Multiple Shadows

So far, we have discussed how to use the text-shadow property to apply one shadow to a block of text. However, the text-shadow property can also be used to add multiple shadows to a text element.

To add multiple shadows to a block of text, you should create a comma-separated list of shadows. The syntax for creating multiple text shadows is as follows:

text-shadow: shadowOne, shadowTwo;

You can specify as many shadows as you want, as long as each shadow is separated using a comma. However, the x-offset and y-offset values you specify for each shadow must increase over time, otherwise, your shadows will overlap and may not be visible.

The shadows will appear in the order they are specified. So, shadowOne will appear before shadowTwo.

Let’s suppose we want to create a text banner with pink and orange shadows behind the text. We could do so using this code:

<html>

<h1>Career Karma</h1>

<style>

h1 {
	text-shadow: 3px 3px 2px pink, 6px 6px 5px orange;
}

Click the Image of the "Run Code" Button, a triangle inside a circle button in the code editor above to see the output of our HTML/CSS code.

In our code, we specified two shadows. Here are the values we specified for each of our shadows:

Property Name Shadow One Shadow Two
offset-x 3px 6px
offset-y 3px 6px
blur-radius 2px 5px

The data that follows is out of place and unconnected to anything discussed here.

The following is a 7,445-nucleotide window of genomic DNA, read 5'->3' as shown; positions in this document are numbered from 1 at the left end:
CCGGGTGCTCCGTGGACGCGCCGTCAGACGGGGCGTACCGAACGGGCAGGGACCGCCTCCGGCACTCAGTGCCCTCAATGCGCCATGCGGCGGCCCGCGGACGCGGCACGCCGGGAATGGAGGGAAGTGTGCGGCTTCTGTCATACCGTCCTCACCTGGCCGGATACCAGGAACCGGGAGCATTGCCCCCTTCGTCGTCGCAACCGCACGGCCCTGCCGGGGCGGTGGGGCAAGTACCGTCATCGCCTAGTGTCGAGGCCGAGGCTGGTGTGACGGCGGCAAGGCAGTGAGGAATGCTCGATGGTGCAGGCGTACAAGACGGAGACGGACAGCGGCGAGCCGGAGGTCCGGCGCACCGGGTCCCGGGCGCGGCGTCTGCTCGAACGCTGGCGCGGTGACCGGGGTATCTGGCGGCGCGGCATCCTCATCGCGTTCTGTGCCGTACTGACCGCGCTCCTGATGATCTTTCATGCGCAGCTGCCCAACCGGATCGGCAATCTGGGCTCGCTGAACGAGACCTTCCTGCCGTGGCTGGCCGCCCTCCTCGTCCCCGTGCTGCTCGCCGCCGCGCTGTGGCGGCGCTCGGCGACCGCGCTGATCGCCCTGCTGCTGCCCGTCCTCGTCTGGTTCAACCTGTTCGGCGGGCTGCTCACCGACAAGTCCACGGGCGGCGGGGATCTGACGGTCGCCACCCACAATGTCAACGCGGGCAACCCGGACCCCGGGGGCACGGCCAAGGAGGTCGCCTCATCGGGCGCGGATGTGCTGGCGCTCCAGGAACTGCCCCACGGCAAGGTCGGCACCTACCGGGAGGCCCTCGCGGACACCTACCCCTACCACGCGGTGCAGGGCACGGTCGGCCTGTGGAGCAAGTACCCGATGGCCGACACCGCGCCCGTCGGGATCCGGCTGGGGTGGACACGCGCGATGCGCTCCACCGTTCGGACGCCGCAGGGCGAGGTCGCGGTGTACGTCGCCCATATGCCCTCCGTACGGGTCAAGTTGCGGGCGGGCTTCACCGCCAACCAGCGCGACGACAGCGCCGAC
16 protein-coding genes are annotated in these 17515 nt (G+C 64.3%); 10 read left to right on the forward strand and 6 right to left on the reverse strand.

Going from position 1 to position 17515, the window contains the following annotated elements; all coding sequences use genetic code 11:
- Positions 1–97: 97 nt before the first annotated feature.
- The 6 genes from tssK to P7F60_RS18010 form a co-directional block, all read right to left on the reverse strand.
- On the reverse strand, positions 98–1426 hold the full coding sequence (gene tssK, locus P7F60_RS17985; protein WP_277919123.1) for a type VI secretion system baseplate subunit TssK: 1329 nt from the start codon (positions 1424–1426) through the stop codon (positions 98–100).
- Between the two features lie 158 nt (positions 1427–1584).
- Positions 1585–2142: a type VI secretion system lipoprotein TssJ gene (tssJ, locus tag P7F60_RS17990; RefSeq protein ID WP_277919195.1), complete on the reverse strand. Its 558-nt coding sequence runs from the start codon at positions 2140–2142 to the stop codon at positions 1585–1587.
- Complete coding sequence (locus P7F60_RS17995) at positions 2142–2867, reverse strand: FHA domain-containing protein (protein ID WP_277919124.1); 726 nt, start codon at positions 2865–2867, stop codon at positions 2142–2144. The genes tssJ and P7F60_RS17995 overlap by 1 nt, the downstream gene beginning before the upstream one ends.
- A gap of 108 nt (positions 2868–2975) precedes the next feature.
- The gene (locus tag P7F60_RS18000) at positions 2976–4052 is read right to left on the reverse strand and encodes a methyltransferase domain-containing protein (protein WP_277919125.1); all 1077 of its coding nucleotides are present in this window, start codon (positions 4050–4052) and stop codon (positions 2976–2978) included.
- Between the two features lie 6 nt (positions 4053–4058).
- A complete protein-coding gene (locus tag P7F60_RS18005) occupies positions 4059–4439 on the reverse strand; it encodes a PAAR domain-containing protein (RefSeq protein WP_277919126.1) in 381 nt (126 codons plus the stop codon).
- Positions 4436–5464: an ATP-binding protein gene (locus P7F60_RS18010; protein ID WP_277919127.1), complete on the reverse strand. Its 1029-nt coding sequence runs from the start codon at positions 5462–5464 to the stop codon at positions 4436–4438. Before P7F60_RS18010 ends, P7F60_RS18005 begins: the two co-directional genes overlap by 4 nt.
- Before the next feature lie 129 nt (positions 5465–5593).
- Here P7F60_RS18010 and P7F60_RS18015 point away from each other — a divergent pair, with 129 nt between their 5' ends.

color pink orange

As you can see, we created two shadows in our code, each with different values.

Conclusion

The text-shadow property is used to add a shadow to a block of text in HTML. Text shadows can be applied to any text-based element such as headers and paragraphs.

This tutorial discussed, with reference to examples, the basics of text shadows and how to use the text-shadow property to create a custom text-shadow. Now you have the knowledge you need to start designing your own CSS text shadows like an expert web designer!


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James Gallagher

About the author: James Gallagher is a self-taught programmer and the technical content manager at Career Karma. He has experience in range of programming languages and extensive expertise in Python, HTML, CSS, and JavaScript. James has written hundreds of programming tutorials, and he frequently contributes to publications like Codecademy, Treehouse, Repl.it, Afrotech, and others.